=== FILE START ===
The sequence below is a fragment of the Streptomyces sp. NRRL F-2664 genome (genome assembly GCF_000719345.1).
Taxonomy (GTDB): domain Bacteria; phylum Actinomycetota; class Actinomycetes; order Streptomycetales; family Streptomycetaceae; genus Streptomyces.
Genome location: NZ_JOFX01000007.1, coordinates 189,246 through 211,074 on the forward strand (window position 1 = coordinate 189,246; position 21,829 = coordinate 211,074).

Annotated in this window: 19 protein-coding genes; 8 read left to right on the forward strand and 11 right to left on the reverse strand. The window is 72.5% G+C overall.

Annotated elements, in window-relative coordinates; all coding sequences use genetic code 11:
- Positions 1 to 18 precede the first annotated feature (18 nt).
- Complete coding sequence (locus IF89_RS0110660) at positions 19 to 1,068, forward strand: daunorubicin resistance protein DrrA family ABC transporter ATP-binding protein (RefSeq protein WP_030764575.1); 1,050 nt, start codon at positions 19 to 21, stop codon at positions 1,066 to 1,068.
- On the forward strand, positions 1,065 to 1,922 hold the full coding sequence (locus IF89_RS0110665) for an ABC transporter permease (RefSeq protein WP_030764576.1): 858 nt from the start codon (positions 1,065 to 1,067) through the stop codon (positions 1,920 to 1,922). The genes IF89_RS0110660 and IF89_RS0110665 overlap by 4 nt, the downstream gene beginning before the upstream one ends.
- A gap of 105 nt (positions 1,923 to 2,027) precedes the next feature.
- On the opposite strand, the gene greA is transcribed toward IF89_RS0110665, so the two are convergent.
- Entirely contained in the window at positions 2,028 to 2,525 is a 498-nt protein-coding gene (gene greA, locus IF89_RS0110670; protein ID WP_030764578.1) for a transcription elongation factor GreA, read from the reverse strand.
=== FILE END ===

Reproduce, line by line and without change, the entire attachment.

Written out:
The sequence below is a fragment of the Streptomyces sp. NRRL F-2664 genome (genome assembly GCF_000719345.1).
Taxonomy (GTDB): domain Bacteria; phylum Actinomycetota; class Actinomycetes; order Streptomycetales; family Streptomycetaceae; genus Streptomyces.
Genome location: NZ_JOFX01000007.1, coordinates 189,246 through 211,074 on the forward strand (window position 1 = coordinate 189,246; position 21,829 = coordinate 211,074).

Annotated in this window: 19 protein-coding genes; 8 read left to right on the forward strand and 11 right to left on the reverse strand. The window is 72.5% G+C overall.

Annotated elements, in window-relative coordinates; all coding sequences use genetic code 11:
- Positions 1 to 18 precede the first annotated feature (18 nt).
- Complete coding sequence (locus IF89_RS0110660) at positions 19 to 1,068, forward strand: daunorubicin resistance protein DrrA family ABC transporter ATP-binding protein (RefSeq protein WP_030764575.1); 1,050 nt, start codon at positions 19 to 21, stop codon at positions 1,066 to 1,068.
- On the forward strand, positions 1,065 to 1,922 hold the full coding sequence (locus IF89_RS0110665) for an ABC transporter permease (RefSeq protein WP_030764576.1): 858 nt from the start codon (positions 1,065 to 1,067) through the stop codon (positions 1,920 to 1,922). The genes IF89_RS0110660 and IF89_RS0110665 overlap by 4 nt, the downstream gene beginning before the upstream one ends.
- A gap of 105 nt (positions 1,923 to 2,027) precedes the next feature.
- On the opposite strand, the gene greA is transcribed toward IF89_RS0110665, so the two are convergent.
- Entirely contained in the window at positions 2,028 to 2,525 is a 498-nt protein-coding gene (gene greA, locus IF89_RS0110670; protein ID WP_030764578.1) for a transcription elongation factor GreA, read from the reverse strand.